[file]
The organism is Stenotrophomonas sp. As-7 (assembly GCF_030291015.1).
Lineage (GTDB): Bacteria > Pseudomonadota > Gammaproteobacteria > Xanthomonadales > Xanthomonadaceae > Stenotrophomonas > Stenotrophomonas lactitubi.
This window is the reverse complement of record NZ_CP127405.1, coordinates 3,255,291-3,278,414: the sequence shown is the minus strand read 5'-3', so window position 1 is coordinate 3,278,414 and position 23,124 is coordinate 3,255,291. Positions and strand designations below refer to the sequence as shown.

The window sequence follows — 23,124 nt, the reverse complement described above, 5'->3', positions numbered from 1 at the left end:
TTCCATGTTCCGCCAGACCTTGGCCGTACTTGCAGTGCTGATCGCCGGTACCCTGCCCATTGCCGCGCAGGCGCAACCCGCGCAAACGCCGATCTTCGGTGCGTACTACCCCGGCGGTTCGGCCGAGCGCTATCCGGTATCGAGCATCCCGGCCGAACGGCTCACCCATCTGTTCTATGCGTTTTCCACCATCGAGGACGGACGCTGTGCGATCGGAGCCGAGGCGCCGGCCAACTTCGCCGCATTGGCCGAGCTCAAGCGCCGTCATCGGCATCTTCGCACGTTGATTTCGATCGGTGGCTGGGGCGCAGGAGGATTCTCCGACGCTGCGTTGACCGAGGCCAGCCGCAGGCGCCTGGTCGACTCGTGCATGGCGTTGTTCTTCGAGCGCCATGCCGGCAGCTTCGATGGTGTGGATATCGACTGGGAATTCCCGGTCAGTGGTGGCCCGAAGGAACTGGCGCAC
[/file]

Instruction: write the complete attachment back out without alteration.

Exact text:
The organism is Stenotrophomonas sp. As-7 (assembly GCF_030291015.1).
Lineage (GTDB): Bacteria > Pseudomonadota > Gammaproteobacteria > Xanthomonadales > Xanthomonadaceae > Stenotrophomonas > Stenotrophomonas lactitubi.
This window is the reverse complement of record NZ_CP127405.1, coordinates 3,255,291-3,278,414: the sequence shown is the minus strand read 5'-3', so window position 1 is coordinate 3,278,414 and position 23,124 is coordinate 3,255,291. Positions and strand designations below refer to the sequence as shown.

The window sequence follows — 23,124 nt, the reverse complement described above, 5'->3', positions numbered from 1 at the left end:
TTCCATGTTCCGCCAGACCTTGGCCGTACTTGCAGTGCTGATCGCCGGTACCCTGCCCATTGCCGCGCAGGCGCAACCCGCGCAAACGCCGATCTTCGGTGCGTACTACCCCGGCGGTTCGGCCGAGCGCTATCCGGTATCGAGCATCCCGGCCGAACGGCTCACCCATCTGTTCTATGCGTTTTCCACCATCGAGGACGGACGCTGTGCGATCGGAGCCGAGGCGCCGGCCAACTTCGCCGCATTGGCCGAGCTCAAGCGCCGTCATCGGCATCTTCGCACGTTGATTTCGATCGGTGGCTGGGGCGCAGGAGGATTCTCCGACGCTGCGTTGACCGAGGCCAGCCGCAGGCGCCTGGTCGACTCGTGCATGGCGTTGTTCTTCGAGCGCCATGCCGGCAGCTTCGATGGTGTGGATATCGACTGGGAATTCCCGGTCAGTGGTGGCCCGAAGGAACTGGCGCAC